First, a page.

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Understanding the web and predicting the wild fluctuations in internet stocks becomes much easier if you think of t...
Understanding the web and predicting the wild fluctuations in internet stocks becomes much easier if you think of the internet as a general purpose technology. Phil Fortuna explains.
At the start of the 1990s, a group of economists became unhappy with the mathematical models used to assess the impact of technology on economic growth.
Their key insight was simple. Only very rarely does a truly transforming technology appear which has an impact on virtually all aspects of economic and social life. But when they do they are referred to as general purpose technologies.
Initially, a new GPT may not be as productive as the older technology used by many existing applications. Bugs have not been worked out and working practices have yet to be adapted. For example, the efficient use of electricity in industry required steam powered plants to rearrange completely their factory floors.
In the early stages of adoption, both productivity and output stagnates while the technology is refined and society adjusts. But once the infrastructure has been laid and a critical mass of users emerges, growth rates shoot up and stay up. Remember electricity did not have its biggest impact in the States until the 1920s - more than 40 years after Thomas Edison's first commercial power plant.
The full effects of the technology will not be felt until it has been widely adopted and the economic and social structures have adapted. Key technologies are surrounded by social institutions dependent on them. When technologies change these institutions are threatened and either change or are replaced.
As the technology becomes more sophisticated, more uses are developed and more sectors adopt it, which, in turn, spurs the development of complementary technologies, which spurs faster adoption and so the chain reaction starts.
Eventually, a critical mass of users is reached and economic growth and social changes take place at a much faster rate.
To demonstrate the internet is a GPT it is worth looking at some of its unique
-It is owned and controlled by no one.
-It exists, but it is not a physical thing. It is an idea implemented via physical things -computers, switches, phone lines - but which is none of those things, nor inherently imbedded in any of them.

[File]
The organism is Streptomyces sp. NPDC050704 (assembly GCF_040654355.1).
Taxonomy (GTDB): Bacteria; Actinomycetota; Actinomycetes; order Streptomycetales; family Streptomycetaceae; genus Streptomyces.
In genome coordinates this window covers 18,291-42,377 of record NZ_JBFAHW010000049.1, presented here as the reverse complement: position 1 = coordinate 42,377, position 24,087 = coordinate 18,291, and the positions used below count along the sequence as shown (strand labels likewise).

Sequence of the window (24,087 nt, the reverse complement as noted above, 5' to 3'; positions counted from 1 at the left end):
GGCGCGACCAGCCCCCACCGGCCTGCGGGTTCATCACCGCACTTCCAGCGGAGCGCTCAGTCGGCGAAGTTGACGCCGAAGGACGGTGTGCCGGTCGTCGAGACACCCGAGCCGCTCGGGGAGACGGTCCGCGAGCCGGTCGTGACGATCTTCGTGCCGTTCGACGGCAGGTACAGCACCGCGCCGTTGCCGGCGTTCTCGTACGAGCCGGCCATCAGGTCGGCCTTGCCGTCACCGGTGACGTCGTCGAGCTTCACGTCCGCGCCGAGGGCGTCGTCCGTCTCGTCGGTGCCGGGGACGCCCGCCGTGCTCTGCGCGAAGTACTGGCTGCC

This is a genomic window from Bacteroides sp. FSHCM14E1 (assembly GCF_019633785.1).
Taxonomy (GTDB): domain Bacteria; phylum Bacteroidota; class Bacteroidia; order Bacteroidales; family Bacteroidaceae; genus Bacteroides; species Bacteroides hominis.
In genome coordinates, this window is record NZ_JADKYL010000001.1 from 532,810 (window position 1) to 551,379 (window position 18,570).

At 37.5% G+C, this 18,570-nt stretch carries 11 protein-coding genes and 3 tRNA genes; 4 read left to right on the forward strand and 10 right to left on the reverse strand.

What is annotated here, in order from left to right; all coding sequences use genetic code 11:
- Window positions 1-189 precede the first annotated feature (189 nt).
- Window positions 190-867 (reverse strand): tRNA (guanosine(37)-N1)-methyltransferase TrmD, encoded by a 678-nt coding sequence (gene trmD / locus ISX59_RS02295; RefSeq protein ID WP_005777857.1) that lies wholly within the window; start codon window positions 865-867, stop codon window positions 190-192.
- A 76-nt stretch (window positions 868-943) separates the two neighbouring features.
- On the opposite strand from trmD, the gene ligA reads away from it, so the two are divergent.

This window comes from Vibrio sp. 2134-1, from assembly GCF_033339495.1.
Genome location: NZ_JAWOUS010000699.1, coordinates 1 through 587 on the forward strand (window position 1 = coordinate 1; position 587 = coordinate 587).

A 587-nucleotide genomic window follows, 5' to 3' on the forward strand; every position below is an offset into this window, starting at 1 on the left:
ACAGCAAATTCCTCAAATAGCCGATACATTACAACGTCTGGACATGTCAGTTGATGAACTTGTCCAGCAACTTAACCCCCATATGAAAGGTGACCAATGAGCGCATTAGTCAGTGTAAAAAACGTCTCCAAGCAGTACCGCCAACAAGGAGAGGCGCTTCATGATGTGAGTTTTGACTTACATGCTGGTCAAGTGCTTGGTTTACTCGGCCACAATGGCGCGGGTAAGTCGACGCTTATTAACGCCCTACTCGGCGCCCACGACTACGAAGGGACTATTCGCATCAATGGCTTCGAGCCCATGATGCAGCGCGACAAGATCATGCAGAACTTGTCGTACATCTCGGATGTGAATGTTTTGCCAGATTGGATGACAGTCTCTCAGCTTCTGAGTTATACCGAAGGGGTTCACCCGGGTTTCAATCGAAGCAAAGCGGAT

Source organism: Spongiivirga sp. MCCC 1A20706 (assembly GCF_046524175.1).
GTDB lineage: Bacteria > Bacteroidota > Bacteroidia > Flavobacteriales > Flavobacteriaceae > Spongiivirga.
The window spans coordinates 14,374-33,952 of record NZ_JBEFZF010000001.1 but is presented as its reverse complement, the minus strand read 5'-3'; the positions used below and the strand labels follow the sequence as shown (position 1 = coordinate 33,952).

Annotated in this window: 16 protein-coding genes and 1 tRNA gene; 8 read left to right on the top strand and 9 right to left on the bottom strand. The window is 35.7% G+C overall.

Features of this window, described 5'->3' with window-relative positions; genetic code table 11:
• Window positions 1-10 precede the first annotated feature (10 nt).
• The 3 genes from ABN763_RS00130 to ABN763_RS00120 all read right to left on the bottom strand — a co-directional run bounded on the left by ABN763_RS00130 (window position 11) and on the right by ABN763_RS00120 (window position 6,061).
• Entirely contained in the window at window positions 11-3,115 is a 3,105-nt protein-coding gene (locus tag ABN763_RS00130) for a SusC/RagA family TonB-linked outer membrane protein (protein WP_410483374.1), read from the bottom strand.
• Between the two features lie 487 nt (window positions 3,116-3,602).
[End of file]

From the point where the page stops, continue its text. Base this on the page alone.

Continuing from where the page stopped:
The internet is one of the purest examples of network economics. A network is useless if only one person uses it. To have value a network must have lots of users. But networks have a unique and peculiar property - as it grows, the cost of adding someone to the network is close to zero.
Thinking of the internet as a GPT goes a long way towards explaining many recent economic controversies and helps us project its likely future economic impact.
Is the world enjoying the benefits of a new economy? Not yet. There are as many versions of the new economy theory as there are analysts, but the most common version holds that during the mid-1990s, the US had finally adjusted to the last big GPT - the computer - which caused a tremendous burst of productivity and higher levels of sustainable economic growth.
In other versions of the theory, it was the adoption of the internet itself that caused the burst in productivity. In this vision of the new economy, the US will enjoy higher growth rates than any other developed economy, without inflation or recession.
Parts of this theory are consistent with the GPT theory. It is plausible that the adjustments needed to fully take advantage of the computer would have pulled down productivity for an extended period - the 1970s through until the mid-1990s - and once this adjustment occurred a permanent spike in output and productivity would take place. The problem with this theory is that its underlying premise
is wrong - there has been no economy-wide jump in productivity over the last five years.
All recent productivity growth that has stemmed from technical change has taken place in the durable goods manufacturing sector. The biggest gains from computers have come in the industries tied to the production of computers and related equipment. In the 88% of the US economy not connected to durable manufacturing there has been a slowdown of productivity growth.
This does not mean the entire new economy theory is bogus and that the internet is not a GPT. The world has just not yet fully assimilated and adjusted to the changes triggered by the internet.
Estimates vary as to the critical percentage of users needed to realise the benefits of a network. Most economists would agree that if over 50% of a country is networked - the US has almost reached this level - the impact would be significant.
But the exact percentage depends on the development level of each economy and its degree of concentration. In many economies, 40% usage would have a sizeable impact. But in an emerging economy where the bulk of gross domestic product is generated by only 10% of the population then just 10% usage would have a major impact.
All of this is totally consistent with the concept of the internet as a GPT.
What it suggests is that there are further productivity and growth gains to come in the future and, given adjustment lag times, possibly far into the future.
-Phil Fortuna, San Francisco Office, Zurich Scudder Investments.
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